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Juneteenth: Its Relevance for Education in Modern American History Discourses

Updated: Jun 19

Juneteenth 2024 Reflection

by Dr. Dwayne Dyce, CEO - Education Solutions International (ESI)



Juneteenth, observed on June 19th, commemorates the emancipation of enslaved African Americans in the United States. It marks the day in 1865 when Union General Gordon Granger arrived in Galveston, Texas, and announced the end of slavery, more than two years after President Abraham Lincoln's Emancipation Proclamation. This historic event is not just a celebration of freedom but also a reflection on the struggles and resilience of African Americans. In today's context, Juneteenth holds significant relevance in education, particularly within the ongoing discourses about American history and Diversity, Equity and Inclusion (DEI).


Juneteenth in American History

Juneteenth represents a pivotal moment in American history. It underscores the delayed but eventual enforcement of emancipation and highlights the systemic resistance to the abolition of slavery. For educators, teaching Juneteenth is an opportunity to explore the complexities of American history, including the slow progress toward civil rights and the persistent racial inequalities.

When the Emancipation Proclamation was issued on January 1, 1863, it declared that all enslaved people in Confederate-held territory were to be set free. However, this proclamation had little immediate effect in places still under Confederate control. It wasn't until General Granger's arrival in Galveston that the last enslaved people learned of their freedom. This delay highlights the challenges in enforcing laws across a divided nation and the resistance of slaveholders who withheld this information.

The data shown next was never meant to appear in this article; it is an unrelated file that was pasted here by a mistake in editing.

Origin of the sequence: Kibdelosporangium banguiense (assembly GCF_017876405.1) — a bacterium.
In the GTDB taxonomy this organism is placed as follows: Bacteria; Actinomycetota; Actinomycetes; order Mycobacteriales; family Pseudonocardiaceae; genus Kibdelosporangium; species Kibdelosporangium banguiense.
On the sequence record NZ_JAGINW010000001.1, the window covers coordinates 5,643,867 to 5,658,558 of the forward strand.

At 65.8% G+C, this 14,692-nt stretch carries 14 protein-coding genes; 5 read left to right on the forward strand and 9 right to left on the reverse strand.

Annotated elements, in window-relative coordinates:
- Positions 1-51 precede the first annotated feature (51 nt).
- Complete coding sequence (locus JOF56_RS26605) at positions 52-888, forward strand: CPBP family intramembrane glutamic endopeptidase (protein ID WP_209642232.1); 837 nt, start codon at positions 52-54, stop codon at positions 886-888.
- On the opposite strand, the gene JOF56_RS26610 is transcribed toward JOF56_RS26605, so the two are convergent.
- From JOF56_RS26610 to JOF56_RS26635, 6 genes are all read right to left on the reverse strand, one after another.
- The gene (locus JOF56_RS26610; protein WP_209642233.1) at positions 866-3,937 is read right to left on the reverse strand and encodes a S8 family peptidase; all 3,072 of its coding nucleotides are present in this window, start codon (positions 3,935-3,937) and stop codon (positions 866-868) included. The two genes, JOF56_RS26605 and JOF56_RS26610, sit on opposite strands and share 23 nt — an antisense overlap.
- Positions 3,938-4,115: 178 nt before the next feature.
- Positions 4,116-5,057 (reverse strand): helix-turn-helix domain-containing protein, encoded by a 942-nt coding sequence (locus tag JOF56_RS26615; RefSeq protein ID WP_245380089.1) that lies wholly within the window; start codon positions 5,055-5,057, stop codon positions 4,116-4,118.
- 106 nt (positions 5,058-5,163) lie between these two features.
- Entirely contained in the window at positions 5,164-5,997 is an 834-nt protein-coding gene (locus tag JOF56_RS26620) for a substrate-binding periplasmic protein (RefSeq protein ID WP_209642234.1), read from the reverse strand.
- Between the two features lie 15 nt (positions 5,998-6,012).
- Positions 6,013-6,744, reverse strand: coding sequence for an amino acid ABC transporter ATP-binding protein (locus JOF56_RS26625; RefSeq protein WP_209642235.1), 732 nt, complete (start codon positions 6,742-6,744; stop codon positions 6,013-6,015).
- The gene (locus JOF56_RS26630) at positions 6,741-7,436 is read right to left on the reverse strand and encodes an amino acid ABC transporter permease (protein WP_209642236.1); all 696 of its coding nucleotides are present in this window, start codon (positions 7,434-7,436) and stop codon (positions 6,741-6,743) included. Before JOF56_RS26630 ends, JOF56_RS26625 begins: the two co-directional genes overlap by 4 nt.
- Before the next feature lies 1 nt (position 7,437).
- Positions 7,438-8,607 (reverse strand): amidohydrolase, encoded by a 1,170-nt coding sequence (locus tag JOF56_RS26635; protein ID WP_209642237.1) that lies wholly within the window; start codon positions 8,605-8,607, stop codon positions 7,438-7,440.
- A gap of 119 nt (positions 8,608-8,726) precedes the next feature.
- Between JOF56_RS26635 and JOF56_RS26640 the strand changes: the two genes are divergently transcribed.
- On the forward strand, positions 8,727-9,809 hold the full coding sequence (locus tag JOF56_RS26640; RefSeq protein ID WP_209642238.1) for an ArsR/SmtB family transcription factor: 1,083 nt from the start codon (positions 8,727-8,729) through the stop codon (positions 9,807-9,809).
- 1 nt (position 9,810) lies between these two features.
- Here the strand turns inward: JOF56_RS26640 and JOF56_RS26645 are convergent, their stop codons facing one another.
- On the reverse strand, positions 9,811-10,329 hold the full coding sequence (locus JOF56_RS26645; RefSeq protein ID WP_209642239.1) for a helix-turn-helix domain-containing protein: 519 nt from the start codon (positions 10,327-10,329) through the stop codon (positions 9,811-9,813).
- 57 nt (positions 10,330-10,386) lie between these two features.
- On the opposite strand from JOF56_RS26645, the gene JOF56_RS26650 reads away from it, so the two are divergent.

The Legacy of Resistance and Resilience

The period following Juneteenth was marked by significant resistance from former slaveholders and systemic barriers for newly freed African Americans. The Reconstruction era saw significant efforts to rebuild the South and integrate freed slaves into society, but it also faced severe backlash that included the rise of Jim Crow laws and other forms of institutionalized racism. Educators can use Juneteenth to discuss these historical challenges and the resilience shown by African Americans in the face of such adversity.

Today, Juneteenth serves as a mirror to ongoing issues in American schools, such as racial disparities in education, the need for inclusive curriculums, and the importance of acknowledging all aspects of history. The fight for equality and recognition seen in the origins of Juneteenth parallels modern movements like Black Lives Matter, emphasizing the need for continued advocacy and reform.


Racial Disparities in Education

Despite progress, racial disparities in education persist. African American students often face lower graduation rates, limited access to advanced courses, and higher rates of disciplinary actions compared to their white counterparts. There are many instances that serve as examples of the racial disparities including lack of or limited resources in inner-city schools, and lack of access and resources in segregated geographic and demographic regions throughout the US.  Juneteenth can serve as a starting point for discussions on how these disparities reflect the lingering effects of historical injustices.